I’d like to answer this question with another question: “Why would a restaurant around here serve Western barbecue?”
North Carolinians, I think it’s safe to say, know their pigs. And we know how to cook them. My philosophy is, the east was settled first so we’ve had longer in the trial-and-error process of better barbecue. And we determined the vinegar-based variety is best.
Westerners use more of a tomato-based barbecue. Folks in these parts call it ketchup. And we think it hides the taste of the pig, whereas vinegar brings it out.
But this is MyReporter, so now that I’ve described the difference between eastern and western North Carolina barbecue, I’ll answer your question with a little research.
I called Jackson’s Big Oak Barbecue on Kerr Ave. They do not serve Western N.C. style barbecue. And although they were very nice, you could tell the question was prickly. Others I called that stay strictly eastern include: A&G Barbecue & Chicken in Carolina Beach., Flipp’s Barbeque House on Oleander Drive, Parchie’s Barbeque on Princess Street, and Smithfield’s Chicken’n Barb-B-Q (on Market Street and 17th Street),
But the questioner is looking for western. Carolina BBQ (with locations in Murrayville and on College Road), known for its massive buffet, has both vinegar and tomato-based barbecues available.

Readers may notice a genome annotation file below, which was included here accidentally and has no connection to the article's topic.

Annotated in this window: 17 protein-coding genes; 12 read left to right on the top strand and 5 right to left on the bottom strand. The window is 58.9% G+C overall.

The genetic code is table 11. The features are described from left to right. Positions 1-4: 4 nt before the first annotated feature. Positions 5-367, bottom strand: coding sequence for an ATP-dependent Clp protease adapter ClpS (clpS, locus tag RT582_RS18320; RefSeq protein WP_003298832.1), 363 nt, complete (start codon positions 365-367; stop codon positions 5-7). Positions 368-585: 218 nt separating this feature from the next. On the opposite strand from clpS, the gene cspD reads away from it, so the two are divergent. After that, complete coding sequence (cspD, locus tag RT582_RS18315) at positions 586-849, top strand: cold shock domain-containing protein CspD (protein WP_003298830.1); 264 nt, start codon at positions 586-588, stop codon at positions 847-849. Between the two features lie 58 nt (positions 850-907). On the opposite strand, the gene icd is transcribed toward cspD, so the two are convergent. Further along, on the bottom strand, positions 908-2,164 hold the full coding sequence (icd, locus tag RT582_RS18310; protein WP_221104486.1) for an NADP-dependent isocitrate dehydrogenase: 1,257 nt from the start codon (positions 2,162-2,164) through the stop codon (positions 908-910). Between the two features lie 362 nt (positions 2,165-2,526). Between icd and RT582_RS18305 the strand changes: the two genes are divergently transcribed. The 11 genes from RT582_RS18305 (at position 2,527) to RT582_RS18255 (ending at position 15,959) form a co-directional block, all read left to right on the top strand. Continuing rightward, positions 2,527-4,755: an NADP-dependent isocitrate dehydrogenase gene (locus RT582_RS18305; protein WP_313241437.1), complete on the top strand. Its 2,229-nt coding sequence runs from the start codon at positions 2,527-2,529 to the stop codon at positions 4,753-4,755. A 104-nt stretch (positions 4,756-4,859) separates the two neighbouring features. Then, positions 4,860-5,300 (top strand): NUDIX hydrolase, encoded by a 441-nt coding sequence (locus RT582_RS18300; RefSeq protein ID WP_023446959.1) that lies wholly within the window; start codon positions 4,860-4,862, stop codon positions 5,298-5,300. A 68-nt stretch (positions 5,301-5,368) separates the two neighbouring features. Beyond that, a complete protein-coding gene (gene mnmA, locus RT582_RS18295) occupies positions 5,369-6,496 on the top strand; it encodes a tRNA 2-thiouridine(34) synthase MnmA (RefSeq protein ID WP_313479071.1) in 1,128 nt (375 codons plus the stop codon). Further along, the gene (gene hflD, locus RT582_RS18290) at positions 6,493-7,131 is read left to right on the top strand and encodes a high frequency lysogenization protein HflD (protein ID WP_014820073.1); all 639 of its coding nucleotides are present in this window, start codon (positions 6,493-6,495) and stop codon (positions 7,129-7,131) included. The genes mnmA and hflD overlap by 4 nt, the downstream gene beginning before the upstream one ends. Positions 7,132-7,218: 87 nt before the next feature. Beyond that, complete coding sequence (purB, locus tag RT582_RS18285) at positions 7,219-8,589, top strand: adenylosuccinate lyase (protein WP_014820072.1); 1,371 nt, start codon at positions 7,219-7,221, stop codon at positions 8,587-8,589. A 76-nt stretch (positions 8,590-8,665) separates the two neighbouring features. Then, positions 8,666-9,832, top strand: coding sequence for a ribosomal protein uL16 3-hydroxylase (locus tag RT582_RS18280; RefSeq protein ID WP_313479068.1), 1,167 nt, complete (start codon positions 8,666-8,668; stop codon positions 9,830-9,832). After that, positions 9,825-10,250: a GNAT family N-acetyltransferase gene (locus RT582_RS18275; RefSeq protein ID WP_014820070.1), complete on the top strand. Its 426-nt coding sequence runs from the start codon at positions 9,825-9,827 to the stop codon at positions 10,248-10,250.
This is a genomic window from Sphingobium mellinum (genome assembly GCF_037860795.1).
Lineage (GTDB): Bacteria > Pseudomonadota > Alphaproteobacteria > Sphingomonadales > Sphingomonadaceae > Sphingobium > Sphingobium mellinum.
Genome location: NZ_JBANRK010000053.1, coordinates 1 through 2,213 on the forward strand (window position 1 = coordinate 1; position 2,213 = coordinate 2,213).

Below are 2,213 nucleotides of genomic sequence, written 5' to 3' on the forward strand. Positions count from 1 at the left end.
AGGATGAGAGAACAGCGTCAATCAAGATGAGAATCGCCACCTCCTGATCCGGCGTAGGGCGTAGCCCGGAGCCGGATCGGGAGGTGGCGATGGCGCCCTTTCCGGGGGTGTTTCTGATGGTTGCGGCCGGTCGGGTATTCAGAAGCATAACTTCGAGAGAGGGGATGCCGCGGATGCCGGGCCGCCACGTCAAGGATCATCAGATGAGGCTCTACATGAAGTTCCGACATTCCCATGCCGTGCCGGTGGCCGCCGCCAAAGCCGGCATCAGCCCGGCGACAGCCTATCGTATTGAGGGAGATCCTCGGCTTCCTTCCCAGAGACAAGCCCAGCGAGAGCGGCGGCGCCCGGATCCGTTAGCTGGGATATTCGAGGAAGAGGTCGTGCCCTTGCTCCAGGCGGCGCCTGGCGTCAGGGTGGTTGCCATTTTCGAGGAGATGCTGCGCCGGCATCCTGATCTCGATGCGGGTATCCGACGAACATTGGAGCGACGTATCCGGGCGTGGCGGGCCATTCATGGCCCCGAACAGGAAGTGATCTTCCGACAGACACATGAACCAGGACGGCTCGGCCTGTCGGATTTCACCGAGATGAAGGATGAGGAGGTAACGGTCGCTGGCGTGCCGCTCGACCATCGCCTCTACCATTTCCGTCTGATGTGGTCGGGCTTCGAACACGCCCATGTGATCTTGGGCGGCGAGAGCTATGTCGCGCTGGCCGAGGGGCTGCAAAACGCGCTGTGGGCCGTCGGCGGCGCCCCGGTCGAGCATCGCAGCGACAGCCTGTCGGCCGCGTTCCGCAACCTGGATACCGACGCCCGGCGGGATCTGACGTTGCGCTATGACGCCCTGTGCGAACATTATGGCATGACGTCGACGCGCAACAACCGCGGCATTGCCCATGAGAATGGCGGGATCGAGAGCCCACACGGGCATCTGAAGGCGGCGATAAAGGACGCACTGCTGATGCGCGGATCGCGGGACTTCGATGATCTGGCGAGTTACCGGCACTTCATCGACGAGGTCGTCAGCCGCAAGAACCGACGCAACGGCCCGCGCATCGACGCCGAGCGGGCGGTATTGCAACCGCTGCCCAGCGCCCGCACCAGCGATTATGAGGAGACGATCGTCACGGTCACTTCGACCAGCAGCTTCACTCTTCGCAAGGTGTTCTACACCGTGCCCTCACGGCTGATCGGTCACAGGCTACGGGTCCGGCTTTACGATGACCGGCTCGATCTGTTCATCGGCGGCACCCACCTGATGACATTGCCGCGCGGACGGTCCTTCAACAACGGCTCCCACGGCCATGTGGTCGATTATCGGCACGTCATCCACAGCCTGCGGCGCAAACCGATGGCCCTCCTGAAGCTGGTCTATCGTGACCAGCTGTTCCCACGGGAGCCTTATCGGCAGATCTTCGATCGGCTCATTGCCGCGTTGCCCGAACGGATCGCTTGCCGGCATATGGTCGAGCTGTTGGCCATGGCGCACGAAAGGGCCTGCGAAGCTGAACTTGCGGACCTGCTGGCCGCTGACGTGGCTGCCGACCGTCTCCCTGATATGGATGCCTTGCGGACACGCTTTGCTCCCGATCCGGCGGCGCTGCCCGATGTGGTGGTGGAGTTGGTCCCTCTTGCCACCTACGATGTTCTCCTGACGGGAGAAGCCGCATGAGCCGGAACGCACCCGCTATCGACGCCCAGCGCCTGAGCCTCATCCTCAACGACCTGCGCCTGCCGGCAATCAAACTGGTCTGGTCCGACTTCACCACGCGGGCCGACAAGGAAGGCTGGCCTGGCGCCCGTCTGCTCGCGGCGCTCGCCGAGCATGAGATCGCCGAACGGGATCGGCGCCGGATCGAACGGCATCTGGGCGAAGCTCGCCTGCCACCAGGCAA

Casey’s Buffet Barbecue & Home Cookin’, 5559 Oleander Drive, does not serve Western N.C. barbecue, but a chef said he has some homemade sauce he can whip up if requested.
Pink Pig Cafe, 124 Princes St., sells its pork barbecue in the Eastern style. But it has a tomato-based beef barbecue. And, interestingly enough, the cafe also sells a barbecue slaw. If you’re a foodie, you might want to check that out.
StarNews food critic Liz Biro ate some Western cue at Barbecue House (http://www.bestbbqonthebeach.com/) in Oak Island. Read the review here: http://www.starnewsonline.com/article/20070521/NEWS/701180314
I may have missed someone, and if I did, please post your details below.
For more information about this subject, visit the North Carolina Barbecue Society’s web site, www.ncbbqsociety.com. (The society even has its own newsletter, “NCBS Pig Tales.”)
Date posted: October 2, 2009
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